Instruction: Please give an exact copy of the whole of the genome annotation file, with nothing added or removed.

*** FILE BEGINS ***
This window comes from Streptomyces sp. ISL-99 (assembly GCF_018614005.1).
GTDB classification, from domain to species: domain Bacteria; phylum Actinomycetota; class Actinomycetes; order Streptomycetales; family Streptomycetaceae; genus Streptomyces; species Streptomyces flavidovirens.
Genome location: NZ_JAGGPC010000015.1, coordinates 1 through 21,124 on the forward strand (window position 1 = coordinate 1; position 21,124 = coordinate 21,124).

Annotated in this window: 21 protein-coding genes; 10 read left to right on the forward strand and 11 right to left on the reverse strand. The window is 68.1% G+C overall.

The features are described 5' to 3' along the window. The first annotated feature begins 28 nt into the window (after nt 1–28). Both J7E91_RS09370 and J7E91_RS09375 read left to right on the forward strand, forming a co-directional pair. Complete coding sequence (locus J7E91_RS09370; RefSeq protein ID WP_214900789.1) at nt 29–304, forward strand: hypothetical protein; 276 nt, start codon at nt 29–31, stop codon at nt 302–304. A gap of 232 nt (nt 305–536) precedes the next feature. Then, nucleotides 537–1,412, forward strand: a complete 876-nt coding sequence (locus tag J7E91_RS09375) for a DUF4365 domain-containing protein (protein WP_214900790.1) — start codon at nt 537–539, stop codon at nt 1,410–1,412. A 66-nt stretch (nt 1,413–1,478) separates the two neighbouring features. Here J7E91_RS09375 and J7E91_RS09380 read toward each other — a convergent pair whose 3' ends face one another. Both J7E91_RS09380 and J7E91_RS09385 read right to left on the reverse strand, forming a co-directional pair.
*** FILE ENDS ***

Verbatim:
This window comes from Streptomyces sp. ISL-99 (assembly GCF_018614005.1).
GTDB classification, from domain to species: domain Bacteria; phylum Actinomycetota; class Actinomycetes; order Streptomycetales; family Streptomycetaceae; genus Streptomyces; species Streptomyces flavidovirens.
Genome location: NZ_JAGGPC010000015.1, coordinates 1 through 21,124 on the forward strand (window position 1 = coordinate 1; position 21,124 = coordinate 21,124).

Annotated in this window: 21 protein-coding genes; 10 read left to right on the forward strand and 11 right to left on the reverse strand. The window is 68.1% G+C overall.

The features are described 5' to 3' along the window. The first annotated feature begins 28 nt into the window (after nt 1–28). Both J7E91_RS09370 and J7E91_RS09375 read left to right on the forward strand, forming a co-directional pair. Complete coding sequence (locus J7E91_RS09370; RefSeq protein ID WP_214900789.1) at nt 29–304, forward strand: hypothetical protein; 276 nt, start codon at nt 29–31, stop codon at nt 302–304. A gap of 232 nt (nt 305–536) precedes the next feature. Then, nucleotides 537–1,412, forward strand: a complete 876-nt coding sequence (locus tag J7E91_RS09375) for a DUF4365 domain-containing protein (protein WP_214900790.1) — start codon at nt 537–539, stop codon at nt 1,410–1,412. A 66-nt stretch (nt 1,413–1,478) separates the two neighbouring features. Here J7E91_RS09375 and J7E91_RS09380 read toward each other — a convergent pair whose 3' ends face one another. Both J7E91_RS09380 and J7E91_RS09385 read right to left on the reverse strand, forming a co-directional pair.